Christopher: I have more energy, I feel better, I don’t get sick. I was sick a lot growing up–I would get pneumonia every year. I don’t want to feel like that ever again, and maybe that’s why I’m so health-conscious. I used to get sick more often than most people, but now I think I get sick less than anyone else does. People are like, “I’ve got the Fredonia plague again,” but I’m fine.

Maloney: Was it hard to adjust to the fasting?

Christopher: I started with the 11-7 and then decreased it more and more, so it wasn’t a bad adjustment.

Maloney: So are you eating larger meals than most people during that window?

Christopher: Larger than I used to. Today I had coffee in the morning, then I ate at 1:15 p.m. because I woke up at 8:30 a.m., so I’m hungry around 1. I had two eggs with peppers, three protein bites, raspberries, and an apple-cider vinegar drink. So it’s not a huge meal, but last year I would just eat two eggs and then space it out more.

Maloney: So what are some other things that you do?

Christopher: I eat gluten-free.

Maloney: Why?

Christopher: I started in January of my senior year of high school and did it for four months. I thought it was fun. I have more energy. That’s the main thing: I feel like I can do more. I love being busy, so I want to do as much as I can. Then I went to college my freshman year and I just threw that out the window; I wanted mozzarella sticks at 11 p.m. I was sick my entire spring semester of freshman year. I was stressed and not liking school and not being as healthy as I was. I wasn’t having home-cooked meals, I didn’t have my mom to say, “Don’t eat that.” So I came back that summer after my freshman year and my mom said, “Let’s do Orange Theory.” I started working out a lot more and a lot harder. Then I started eating better and I lost 15 pounds, which effected my life so much. I was like, “Wow, this can have an effect on how I feel every day.” That was cool.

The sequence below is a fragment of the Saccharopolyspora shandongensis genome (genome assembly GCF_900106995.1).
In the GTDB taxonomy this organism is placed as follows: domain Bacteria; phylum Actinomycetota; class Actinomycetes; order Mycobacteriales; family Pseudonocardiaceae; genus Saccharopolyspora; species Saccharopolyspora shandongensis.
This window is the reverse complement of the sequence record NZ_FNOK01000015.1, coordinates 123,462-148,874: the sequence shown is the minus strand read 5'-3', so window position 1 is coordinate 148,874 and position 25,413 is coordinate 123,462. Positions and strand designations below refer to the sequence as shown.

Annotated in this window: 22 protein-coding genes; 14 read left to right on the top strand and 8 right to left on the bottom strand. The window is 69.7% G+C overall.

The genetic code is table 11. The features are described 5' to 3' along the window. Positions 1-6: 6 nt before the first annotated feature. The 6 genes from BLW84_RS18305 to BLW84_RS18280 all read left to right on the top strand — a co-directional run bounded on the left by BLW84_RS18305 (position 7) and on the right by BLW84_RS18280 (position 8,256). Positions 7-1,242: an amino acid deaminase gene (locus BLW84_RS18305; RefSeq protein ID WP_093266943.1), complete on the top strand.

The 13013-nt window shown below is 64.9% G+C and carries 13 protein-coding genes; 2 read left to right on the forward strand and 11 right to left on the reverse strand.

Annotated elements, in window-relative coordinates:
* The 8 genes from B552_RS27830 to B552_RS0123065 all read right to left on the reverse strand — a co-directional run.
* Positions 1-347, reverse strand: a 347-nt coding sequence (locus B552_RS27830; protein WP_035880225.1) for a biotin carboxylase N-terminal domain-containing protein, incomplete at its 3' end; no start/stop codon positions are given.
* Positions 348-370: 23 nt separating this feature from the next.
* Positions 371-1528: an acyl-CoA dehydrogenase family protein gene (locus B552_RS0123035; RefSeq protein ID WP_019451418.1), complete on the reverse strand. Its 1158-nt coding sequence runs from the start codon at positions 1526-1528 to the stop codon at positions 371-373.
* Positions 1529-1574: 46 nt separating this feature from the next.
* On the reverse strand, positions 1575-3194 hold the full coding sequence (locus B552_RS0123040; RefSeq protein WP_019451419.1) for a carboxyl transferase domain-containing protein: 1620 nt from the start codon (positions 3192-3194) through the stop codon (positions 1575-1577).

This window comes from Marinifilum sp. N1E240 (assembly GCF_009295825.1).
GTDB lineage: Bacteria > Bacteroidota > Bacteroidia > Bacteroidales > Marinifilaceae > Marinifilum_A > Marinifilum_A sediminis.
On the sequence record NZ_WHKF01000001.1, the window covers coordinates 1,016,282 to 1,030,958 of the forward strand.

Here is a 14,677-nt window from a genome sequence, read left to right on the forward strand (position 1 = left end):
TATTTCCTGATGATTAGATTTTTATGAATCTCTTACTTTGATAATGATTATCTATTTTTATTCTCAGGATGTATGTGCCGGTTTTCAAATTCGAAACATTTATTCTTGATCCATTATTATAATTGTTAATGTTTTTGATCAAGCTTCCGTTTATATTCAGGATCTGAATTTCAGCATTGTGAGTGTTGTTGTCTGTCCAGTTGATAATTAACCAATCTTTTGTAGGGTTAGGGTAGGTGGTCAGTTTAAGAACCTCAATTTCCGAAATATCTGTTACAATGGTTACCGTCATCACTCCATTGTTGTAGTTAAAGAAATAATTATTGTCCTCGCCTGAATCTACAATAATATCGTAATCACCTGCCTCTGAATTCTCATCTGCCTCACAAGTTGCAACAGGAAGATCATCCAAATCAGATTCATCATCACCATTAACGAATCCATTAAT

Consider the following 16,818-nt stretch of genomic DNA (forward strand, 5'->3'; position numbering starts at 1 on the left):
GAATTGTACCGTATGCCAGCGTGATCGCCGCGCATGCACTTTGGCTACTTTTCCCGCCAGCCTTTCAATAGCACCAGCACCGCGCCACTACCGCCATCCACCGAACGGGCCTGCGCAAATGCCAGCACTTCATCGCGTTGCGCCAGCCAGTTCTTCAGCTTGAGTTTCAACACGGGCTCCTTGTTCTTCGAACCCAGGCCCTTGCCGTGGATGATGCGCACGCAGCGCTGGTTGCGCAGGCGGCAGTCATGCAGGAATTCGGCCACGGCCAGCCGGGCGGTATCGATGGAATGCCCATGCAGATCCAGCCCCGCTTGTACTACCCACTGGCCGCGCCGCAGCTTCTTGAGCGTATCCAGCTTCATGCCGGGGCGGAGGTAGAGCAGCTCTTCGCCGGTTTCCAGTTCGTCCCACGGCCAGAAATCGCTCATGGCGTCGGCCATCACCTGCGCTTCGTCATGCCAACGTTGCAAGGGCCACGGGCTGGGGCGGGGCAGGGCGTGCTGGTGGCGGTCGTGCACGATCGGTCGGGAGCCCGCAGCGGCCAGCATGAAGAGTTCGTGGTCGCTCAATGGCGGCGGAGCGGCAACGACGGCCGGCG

Maloney: What kinds of things were you doing at Orange Theory?

Christopher: A lot of interval training (HIIT training) on the treadmill and rower. It’s not as much weights as I would like–I want to lift heavier than they do there. They don’t have squat racks or any free weights. I liked it but I would also like to work out by myself and lift heavier. I would like both.

Maloney: And you’re not interested in CrossFit?

Christopher: I’ve never thought about it to be honest.

Maloney: It seems like what you just described: an Orange Theory with weights.

Christopher: I just never got into it. I’m not opposed to it though.

Maloney: Is there anything else you do that’s unique?

Christopher: I have a very positive outlook on life and I feel like a lot of people don’t have that. If you believe you can do something, you can do it. A lot of people don’t believe in that positive imaging. My mom always says, “If you want something to happen, think about it in your head and see it happening and it will happen.” I think like that, but I feel like a lot of people don’t.

Maloney: Do you think you’re so health-conscious because you’re so driven and you want to maximize how much you can do in your life?

Christopher: Yes. I want to live to be 100. That’s my goal.

Maloney: Why?